Shape the future

Applying Optimized Neural Networks to STEM Imaging Using modeFRONTIER

30 September, 15:15 - 15:40 CEST

This paper applies convolutional neural networks to simulated HAADF-STEM images generated from a simulation coded for this project. Due to the recent advances in scanning transmission electron microscopy (STEM) techniques there has been a significant increase in the size and quality of data sets produced. It is not uncommon to have thousands of STEM images produced and the analysis of these images is a time-consuming process.

A necessity for adequate, automated methods to extract information from these images is therefore relevant. Artificial intelligence and machine learning are being used increasingly in industry and research to automate processes and analyse large sets of data in a much more efficient way than the human mind ever could. This could potentially cut down the time taken for characterising these images, leaving more time for important research and further study that could help the advancement of nanophysics.

However, current methods for optimizing neural networks involve trial and error with very little focus on understanding the role of each parameter on the accuracy of the model. New proposed neural networks are used to classify tetrahedrons with and without spherical voids. A new method using modeFRONTIER is proposed to replace the usual fine-tuning of a neural network using the time-consuming trial and error approach. modeFRONTIER successfully maximises the accuracy and minimises the loss of the neural networks by tuning the dropout percentage and the batch size of the data inputted. The single-input network is optimised to achieve a final accuracy of 99.2 ± 0.3% and a loss of 2.1±0.2% on a data set of 20,000 images when using modeFRONTIER; the accuracy does not increase beyond 93% when simply adjusting the parameters manually.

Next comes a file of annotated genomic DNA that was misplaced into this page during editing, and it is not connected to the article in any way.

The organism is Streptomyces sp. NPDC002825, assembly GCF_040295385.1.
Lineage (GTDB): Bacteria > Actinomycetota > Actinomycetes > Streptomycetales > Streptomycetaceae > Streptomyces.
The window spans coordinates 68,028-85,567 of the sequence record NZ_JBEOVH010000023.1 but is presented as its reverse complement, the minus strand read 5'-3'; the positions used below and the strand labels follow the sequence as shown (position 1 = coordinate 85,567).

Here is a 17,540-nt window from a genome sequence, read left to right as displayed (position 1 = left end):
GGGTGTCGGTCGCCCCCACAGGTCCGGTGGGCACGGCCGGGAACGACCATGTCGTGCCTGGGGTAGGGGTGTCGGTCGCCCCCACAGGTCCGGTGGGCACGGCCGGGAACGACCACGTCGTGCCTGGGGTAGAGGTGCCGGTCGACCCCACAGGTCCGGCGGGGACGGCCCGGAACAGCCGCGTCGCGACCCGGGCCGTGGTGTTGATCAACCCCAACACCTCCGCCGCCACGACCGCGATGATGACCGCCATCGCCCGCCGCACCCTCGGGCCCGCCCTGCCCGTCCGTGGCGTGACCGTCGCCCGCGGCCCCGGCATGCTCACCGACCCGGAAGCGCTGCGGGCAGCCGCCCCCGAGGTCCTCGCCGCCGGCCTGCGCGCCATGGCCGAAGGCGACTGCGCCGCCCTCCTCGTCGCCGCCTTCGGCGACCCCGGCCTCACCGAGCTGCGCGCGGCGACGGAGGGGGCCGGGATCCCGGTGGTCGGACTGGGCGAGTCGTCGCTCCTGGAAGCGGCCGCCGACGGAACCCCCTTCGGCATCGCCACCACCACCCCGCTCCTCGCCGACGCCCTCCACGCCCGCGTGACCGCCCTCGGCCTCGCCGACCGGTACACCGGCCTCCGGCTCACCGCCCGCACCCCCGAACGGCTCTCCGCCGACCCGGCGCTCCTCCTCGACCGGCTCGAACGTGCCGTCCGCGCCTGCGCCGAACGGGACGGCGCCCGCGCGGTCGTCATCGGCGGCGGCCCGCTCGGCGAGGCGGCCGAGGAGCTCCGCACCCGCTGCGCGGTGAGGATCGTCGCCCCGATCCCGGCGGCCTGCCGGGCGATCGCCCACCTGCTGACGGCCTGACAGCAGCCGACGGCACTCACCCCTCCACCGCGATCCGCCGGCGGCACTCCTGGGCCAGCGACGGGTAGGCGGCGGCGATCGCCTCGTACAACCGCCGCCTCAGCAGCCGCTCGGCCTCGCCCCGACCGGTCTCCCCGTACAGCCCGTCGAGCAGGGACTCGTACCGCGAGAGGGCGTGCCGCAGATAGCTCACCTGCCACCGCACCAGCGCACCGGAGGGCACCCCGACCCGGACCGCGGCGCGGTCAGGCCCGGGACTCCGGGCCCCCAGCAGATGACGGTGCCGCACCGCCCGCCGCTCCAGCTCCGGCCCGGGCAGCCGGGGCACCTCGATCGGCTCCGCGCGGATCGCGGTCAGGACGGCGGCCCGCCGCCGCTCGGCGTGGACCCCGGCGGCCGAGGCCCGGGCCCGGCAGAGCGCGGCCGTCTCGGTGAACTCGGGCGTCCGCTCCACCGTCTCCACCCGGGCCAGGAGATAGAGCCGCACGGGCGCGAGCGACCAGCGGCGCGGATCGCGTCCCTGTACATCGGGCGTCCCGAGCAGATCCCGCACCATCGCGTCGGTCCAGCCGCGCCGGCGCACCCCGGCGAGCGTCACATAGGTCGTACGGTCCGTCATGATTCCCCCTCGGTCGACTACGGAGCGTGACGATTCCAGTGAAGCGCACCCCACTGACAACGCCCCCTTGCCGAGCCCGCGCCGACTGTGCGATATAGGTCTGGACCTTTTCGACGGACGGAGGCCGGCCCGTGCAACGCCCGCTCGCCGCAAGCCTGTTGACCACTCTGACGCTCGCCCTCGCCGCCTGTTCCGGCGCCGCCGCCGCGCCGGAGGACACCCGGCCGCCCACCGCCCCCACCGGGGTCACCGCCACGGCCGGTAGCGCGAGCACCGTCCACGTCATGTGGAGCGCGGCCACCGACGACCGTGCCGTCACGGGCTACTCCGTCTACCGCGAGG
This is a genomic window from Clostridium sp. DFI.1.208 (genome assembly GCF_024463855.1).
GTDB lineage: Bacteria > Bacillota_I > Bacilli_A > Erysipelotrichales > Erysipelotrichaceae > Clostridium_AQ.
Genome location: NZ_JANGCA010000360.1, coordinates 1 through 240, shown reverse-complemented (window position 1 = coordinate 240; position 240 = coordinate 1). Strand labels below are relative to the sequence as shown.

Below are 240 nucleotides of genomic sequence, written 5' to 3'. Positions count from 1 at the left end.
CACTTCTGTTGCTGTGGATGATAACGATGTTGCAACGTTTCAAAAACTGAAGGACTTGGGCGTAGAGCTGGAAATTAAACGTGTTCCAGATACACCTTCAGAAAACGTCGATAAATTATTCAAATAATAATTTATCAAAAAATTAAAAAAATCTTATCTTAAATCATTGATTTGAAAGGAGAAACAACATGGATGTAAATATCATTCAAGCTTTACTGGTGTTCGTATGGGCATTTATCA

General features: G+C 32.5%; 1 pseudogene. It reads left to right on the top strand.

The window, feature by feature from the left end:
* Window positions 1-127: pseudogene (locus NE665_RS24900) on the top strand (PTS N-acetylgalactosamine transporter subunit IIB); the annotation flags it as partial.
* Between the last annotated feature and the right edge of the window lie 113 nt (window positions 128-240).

Therefore, using modeFRONTIER to vary the parameter values within the neural network has a clear and significant impact on its performance. Further work could involve optimising multiple parameters for different network structures.